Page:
Perhaps at the core of compartmentalizing is how well—and how small—one confines one's lies. And how acceptable is it for us to keep them in that particular compartment? When the deception expands too much, pushes too hard against existing boundaries, the circumstances are created whereby a relatively minor injury, or continued expansion results in too much pressure. Unless something is done quickly to resolve the situation, the prognosis becomes poor.

Ultimately, surgery is the only recourse. Surgery, like legal proceedings, must be performed in a sterile environment. It's costly and carries risks. To be sure, in the operating room of the court, the secret compartment will be opened up and its contents revealed. This will be rather uncomfortable, and there will be a lengthy recovery period. And there will always be the scars.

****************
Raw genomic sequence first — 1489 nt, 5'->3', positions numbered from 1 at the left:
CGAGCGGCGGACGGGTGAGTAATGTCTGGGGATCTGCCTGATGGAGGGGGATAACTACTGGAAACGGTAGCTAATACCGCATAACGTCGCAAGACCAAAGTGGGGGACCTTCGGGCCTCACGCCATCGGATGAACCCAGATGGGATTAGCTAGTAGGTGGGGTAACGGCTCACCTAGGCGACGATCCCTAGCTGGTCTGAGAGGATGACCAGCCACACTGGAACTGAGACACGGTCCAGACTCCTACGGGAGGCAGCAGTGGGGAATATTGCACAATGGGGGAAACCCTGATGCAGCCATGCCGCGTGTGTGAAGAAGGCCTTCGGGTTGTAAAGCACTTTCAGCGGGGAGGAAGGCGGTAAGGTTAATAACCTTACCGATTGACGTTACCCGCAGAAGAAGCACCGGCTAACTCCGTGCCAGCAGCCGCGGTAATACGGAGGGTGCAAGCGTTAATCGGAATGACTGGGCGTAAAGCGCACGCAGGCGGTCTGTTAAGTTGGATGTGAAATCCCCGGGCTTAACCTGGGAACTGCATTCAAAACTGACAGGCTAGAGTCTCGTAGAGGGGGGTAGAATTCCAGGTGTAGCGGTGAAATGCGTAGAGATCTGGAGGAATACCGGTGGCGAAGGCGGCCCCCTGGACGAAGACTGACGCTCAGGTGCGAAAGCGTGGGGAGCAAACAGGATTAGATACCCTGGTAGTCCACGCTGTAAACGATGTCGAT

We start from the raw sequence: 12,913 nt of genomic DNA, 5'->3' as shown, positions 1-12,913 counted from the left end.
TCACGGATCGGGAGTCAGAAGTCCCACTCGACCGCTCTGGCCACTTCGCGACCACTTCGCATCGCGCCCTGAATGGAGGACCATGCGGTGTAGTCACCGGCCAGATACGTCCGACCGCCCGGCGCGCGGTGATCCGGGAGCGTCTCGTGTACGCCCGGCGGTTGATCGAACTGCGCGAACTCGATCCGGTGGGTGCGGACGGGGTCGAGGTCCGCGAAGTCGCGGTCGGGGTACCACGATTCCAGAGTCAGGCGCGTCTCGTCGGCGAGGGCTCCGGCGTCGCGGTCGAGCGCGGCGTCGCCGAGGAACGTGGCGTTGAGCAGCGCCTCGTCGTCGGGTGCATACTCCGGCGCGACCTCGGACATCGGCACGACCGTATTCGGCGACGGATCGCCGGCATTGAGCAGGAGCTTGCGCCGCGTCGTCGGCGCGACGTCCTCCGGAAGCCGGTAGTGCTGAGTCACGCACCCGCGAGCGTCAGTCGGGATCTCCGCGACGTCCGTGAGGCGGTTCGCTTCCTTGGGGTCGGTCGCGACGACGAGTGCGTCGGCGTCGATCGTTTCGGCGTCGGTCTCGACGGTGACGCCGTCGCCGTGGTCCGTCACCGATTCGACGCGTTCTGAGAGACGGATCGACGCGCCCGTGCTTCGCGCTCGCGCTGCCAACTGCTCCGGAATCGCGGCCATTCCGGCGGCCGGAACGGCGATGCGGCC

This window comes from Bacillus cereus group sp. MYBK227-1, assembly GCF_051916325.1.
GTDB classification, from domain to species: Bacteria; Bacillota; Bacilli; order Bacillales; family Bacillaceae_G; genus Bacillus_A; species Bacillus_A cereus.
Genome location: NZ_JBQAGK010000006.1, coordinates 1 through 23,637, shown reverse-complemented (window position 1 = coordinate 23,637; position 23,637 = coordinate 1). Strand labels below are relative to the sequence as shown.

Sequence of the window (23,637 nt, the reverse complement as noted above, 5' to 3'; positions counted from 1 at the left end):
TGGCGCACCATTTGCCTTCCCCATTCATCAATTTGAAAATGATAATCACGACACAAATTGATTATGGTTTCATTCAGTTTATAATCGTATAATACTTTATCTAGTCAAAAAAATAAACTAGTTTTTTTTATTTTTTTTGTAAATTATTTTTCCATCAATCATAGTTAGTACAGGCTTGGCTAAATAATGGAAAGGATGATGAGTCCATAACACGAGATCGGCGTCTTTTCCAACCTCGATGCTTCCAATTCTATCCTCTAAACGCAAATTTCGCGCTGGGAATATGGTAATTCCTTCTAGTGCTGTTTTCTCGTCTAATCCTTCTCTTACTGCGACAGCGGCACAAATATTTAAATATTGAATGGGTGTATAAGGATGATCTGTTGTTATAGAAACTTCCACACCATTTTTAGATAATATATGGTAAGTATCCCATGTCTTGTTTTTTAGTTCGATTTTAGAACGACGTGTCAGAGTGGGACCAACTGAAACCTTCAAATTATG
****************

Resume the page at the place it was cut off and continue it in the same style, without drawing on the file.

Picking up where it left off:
Can you know anything other than deception? If ever the deception is annihilated, you must not look in that direction or you will turn into a pillar of salt.11
–Franz Kafka

References
1. Gelles D, Tett G. From behind bars, Madoff spins his story Available at; http://www.ft.com/cms/s/2/a29d2b4a-60b7-11e0-a182-00144feab49a.html#ixzz1J1UDPFlT. Accessed May 31, 2011.
2. Compartment syndrome. Available at: http://www.ncbi.nlm.nih.gov/pubmedhealth/PMH0002204/. Accessed May 31, 2011.
3. Compartment Syndrome: Swelling out of control. http://www.hughston.com/hha/a_17_2_1.htm. Accessed May 31, 2011.